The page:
Ipreswell, Yorkshire, England
|Died||31 December 1384 A.D.
Lutterworth, Leicestershire, England
|Alma mater||Merton College, Oxford|
John Wycliffe (/ˈwɪklɪf/; also spelled Wyclif, Wycliff, Wiclef, Wicliffe, Wickliffe; c. 1320 – 31 December 1384) was an English scholastic philosopher, theologian, Biblical translator, reformer, and seminary professor at Oxford. He was an influential dissident within the Roman Catholic priesthood during the 14th century.
Wycliffe attacked the privileged status of the clergy, which was central to their powerful role in England. He then attacked the luxury and pomp of local parishes and their ceremonies.
Wycliffe was also an advocate for translation of the Bible into the vernacular. He completed a translation directly from the Vulgate into Middle English in the year 1382, now known as Wycliffe’s Bible. It is probable that he personally translated the Gospels of Matthew, Mark, Luke, and John; and it is possible he translated the entire New Testament, while his associates translated the Old Testament. Wycliffe’s Bible appears to have been completed by 1384, with additional updated versions being done by Wycliffe’s assistant John Purvey and others in 1388 and 1395.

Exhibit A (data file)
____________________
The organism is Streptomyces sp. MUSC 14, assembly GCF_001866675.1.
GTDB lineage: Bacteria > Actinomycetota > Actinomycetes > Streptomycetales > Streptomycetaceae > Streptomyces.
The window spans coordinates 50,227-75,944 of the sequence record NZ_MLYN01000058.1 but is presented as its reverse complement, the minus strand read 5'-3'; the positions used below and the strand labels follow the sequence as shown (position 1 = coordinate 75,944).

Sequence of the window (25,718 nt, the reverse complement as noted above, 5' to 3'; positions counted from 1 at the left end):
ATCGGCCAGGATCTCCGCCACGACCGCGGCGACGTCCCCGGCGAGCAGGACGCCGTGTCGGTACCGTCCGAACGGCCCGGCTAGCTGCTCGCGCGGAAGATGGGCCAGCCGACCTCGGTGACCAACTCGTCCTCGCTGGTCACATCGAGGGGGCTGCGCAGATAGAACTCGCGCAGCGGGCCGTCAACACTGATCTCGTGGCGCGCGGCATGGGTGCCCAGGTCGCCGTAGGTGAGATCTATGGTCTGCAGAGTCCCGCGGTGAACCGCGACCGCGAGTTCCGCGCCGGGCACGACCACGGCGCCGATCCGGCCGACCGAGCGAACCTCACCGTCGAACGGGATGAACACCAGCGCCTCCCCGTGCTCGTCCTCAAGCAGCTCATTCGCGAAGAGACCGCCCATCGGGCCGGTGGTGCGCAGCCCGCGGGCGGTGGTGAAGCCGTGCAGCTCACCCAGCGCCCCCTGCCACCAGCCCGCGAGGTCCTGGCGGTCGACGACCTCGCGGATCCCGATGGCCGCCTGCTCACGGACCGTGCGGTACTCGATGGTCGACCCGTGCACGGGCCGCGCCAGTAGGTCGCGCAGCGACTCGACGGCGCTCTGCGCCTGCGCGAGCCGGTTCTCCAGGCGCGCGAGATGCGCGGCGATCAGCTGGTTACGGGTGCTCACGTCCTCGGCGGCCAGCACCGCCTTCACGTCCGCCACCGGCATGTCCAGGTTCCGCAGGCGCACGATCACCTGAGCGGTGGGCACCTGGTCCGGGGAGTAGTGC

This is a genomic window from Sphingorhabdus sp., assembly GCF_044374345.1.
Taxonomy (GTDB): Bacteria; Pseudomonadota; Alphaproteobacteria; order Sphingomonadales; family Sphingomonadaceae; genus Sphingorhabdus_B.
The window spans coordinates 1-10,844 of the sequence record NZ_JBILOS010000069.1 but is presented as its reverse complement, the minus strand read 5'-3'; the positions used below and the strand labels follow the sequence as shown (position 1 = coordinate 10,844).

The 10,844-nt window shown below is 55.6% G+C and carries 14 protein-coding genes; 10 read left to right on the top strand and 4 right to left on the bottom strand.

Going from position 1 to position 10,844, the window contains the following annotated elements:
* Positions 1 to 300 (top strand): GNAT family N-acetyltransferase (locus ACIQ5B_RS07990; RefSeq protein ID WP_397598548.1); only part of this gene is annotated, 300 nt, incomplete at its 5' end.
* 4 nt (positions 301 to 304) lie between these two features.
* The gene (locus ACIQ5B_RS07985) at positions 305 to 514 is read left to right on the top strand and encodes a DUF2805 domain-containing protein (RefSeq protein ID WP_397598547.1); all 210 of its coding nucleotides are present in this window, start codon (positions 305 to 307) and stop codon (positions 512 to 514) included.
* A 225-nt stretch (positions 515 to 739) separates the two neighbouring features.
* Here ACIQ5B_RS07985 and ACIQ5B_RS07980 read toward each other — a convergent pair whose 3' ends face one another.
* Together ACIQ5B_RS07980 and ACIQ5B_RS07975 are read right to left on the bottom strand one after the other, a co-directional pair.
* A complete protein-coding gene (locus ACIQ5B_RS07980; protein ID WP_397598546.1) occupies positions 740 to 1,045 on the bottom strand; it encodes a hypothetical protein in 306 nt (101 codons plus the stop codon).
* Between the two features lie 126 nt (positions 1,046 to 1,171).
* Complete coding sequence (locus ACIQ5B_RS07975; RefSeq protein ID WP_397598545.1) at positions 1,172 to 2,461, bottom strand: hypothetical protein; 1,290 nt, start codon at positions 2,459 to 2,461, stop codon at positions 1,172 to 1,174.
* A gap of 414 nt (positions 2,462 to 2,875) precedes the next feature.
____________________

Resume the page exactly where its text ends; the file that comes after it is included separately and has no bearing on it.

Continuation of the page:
Wycliffe’s followers were known as Lollards and followed his lead in advocating Predestination, Iconoclasm, and Caesaropapism, while attacking the veneration of Saints, the Sacraments, Requiem Masses, Transubstantiation, monasticism, and the very existence of the Papacy.
Beginning in the 16th century, the Lollard movement was regarded as the precursor to the Protestant Reformation. Wycliffe was accordingly characterised as the evening star of scholasticism and the Morning Star of the English Reformation. Wycliffe’s writings in Latin greatly influenced the philosophy and teaching of Czech reformer Jan Hus, whose execution in 1415 sparked a revolt and led to the Hussite Wars.